That's why we have been fairly successful in implementing the Konkan package, amounting to Rs 5,232 crore (Rs 52.32 billion), and packages for north Maharashtra (Rs 6,509 crore -- Rs 65.09 billion), Marathwada (Rs 10,631 crore -- Rs 106.31 billion) and farmers (Rs 1,075 crore -- Rs 10.75 billion). We have waived loans to farmers amounting to Rs 6,208 crore -- Rs 62.08 billion). We have allotted Rs 25,000 crore (Rs 250 billion) for irrigation projects during the last five years.
We have implemented the 6th Pay Commission's recommendations and waived loans given by the Backward Class Corporation amounting to Rs 1,100 crore (Rs 11 billion).
We have also provided substantial relief to those affected by drought, cyclone and excessive rain.
The debt is not a worry. Due to our micro fiscal management, we have not used the overdraft facility for the last five years. Our credit rating has improved. But I firmly believe that we have to explore new and innovative ways for resource management and revenue generation.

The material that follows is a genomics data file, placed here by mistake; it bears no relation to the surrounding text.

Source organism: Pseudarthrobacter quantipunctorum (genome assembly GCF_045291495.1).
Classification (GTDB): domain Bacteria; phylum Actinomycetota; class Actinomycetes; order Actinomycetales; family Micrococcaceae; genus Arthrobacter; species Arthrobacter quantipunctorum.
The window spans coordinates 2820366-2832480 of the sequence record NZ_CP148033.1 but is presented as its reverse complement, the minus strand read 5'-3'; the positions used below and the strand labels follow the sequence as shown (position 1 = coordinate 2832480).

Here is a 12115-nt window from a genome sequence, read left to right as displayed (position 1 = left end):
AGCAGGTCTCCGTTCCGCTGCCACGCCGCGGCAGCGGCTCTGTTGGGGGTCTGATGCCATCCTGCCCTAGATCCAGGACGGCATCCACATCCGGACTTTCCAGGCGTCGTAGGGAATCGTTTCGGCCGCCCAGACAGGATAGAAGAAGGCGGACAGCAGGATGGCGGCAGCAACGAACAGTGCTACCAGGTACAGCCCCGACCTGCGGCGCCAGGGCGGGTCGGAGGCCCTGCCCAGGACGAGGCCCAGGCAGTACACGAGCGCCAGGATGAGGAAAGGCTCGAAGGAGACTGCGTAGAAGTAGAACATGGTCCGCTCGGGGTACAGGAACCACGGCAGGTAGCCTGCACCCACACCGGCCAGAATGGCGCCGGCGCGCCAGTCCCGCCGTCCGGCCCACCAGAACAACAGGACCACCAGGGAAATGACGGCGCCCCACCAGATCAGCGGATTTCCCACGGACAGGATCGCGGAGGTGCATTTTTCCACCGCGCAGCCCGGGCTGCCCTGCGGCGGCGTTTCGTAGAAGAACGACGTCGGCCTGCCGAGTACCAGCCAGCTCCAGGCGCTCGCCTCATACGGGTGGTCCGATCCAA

What initiatives has the government taken to make Mumbai an international finance centre?
Developmental works amounting to Rs 50,000 crore (Rs 500 billion) are in the pipeline. The Mumbai Metropolitan Region Development Authority (MMRDA) has firmed up a Rs 1,13,000-crore (Rs 1,130 billion) plan that will be completed by 2013.
Most of the recommendations made by the Percy Mistry task force (on making Mumbai a global financial centre) pertaining to the state are already under implementation.
Infrastructure holds the key to promoting employment in the Mumbai metropolitan region (MMR). The infrastructure projects include the sea link, the trans-harbour link, metro and mono rails, a sewage disposal scheme, Mithi river development, Dharavi redevelopment, Navi Mumbai Airport
MMRDA is also constructing 61 skywalks for pedestrians. The Nirmal MMR Abhiyan will provide more than 20,000 community-based toilet units all over MMR. We are implementing a rental housing scheme to make Mumbai slum-free. We will construct 500,000 affordable rental houses within the next five years.